A polka-dot has the form of the sun which is a symbol of the energy of the whole world and our living life...
This, said by artist Yayoi Kusama, only hits at her obsession with repetition. Her ability to attach meaning to a simple "dot" is intriguing and unique. Kusama believes polka-dots create "movement." Her use of repetition enhances the boldness of these polka-dotted pieces.
Yayoi Kusama was born in 1929 in Nagano, Japan. As a child, she began having hallucinations. Because Kusama was not understood, her home life was abusive. Her mother would lock her in a storehouse without food for half a day. Through this abuse, Kusama began to draw. As Kusama grew older, she attempted to get involved with Nagano's art community, but was ostracized due to her mental illness. Eventually, after corresponding with hero, Georgia O'Keeffe, Kusama moved to New York City. Living in NYC proved to be difficult. While the twenty-seven year old was from a wealthy family in Japan, she was completely broke in the United States. Within eighteen months, however, through exhaustive self-promotion, Kusama gained notoriety. Aside from her solo exhibitions, she would stage "Happenings" in the latter 1960s. These events consisted of four naked models with polka-dots placed on their bodies, while Kusama acted as the "ring leader." These happenings were formed to protest the Vietnam war. Because Kusama chose to utilize public spaces (Wall Street, Brooklyn Bridge, Central Park, NY Stock Exchange, Rockefeller Gardens), she was immediately placed into the New York City art scene. She has said that her art was often made during her hallucinations.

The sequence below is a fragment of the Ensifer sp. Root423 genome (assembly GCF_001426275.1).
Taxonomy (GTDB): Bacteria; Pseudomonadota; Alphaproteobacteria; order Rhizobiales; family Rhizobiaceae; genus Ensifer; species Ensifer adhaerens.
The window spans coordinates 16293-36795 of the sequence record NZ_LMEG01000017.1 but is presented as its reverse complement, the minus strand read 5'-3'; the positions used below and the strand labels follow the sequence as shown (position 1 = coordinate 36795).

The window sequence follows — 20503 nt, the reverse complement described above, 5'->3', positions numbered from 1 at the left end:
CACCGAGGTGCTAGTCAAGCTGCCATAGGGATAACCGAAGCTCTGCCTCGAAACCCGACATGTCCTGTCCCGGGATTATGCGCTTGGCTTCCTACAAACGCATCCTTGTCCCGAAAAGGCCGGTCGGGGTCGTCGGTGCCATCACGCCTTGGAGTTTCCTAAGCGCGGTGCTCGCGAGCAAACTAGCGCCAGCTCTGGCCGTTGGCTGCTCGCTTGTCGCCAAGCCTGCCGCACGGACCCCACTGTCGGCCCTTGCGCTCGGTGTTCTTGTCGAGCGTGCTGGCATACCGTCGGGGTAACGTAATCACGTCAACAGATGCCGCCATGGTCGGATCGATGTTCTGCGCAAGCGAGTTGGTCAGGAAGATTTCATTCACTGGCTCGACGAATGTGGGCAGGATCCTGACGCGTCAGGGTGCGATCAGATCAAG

At times childlike, Kusama's art also utilizes sexuality and the body. Her well known series, entitled "Accumulation," consisted of sculpture and installation pieces that incorporated phallic-looking stuffed fabric. When asked about this, she stated, "I am afraid of them. It's a 'sex obsession.'" Kusama evidently conquered her fears of the phallic by confronting said fears. One can assume that the way in which Kusama processes her fears can also be applied to her obsession with polka-dots. She states that her obsession came from a hallucination she had at the age of ten:
...looking at a red flower-patterned table cloth on the table, I turned my eyes to the ceiling and saw the same red flower pattern everywhere... The room, my body, the entire universe was filled with it, my self was eliminated... If I did not get away from there, I would be wrapped up in the spell of the red flowers and lose my life. I ran for the stairs... I sprained my leg.
Kusama's fear of dots is most obvious by the title of her performance piece, "Self-Obliteration by Dots." To obliterate oneself is to erase. This was a lifelong fear of Kusama's--to be erased by dots. After this piece, Kusama produced and starred in the film, "Kusama's Self-Obliteration." This film won her second place at the Ann Arbor Film Festival.
During all of her success, Kusama was still dealing with her mental illness. After the death of a close friend, she moved herself back to Japan and entered a psychiatric hospital. She lived in the facility for twenty years. While institutionalized, Kusama continued to make art in her studio just down the road from the hospital.
At the age of eighty-two, Kusama continues to exhibit her art throughout the world. In 2008, Christies New York sold one of her pieces for $5.1 million--a record for a living female artist.
No more ostracism for the girl obsessed with polka-dots.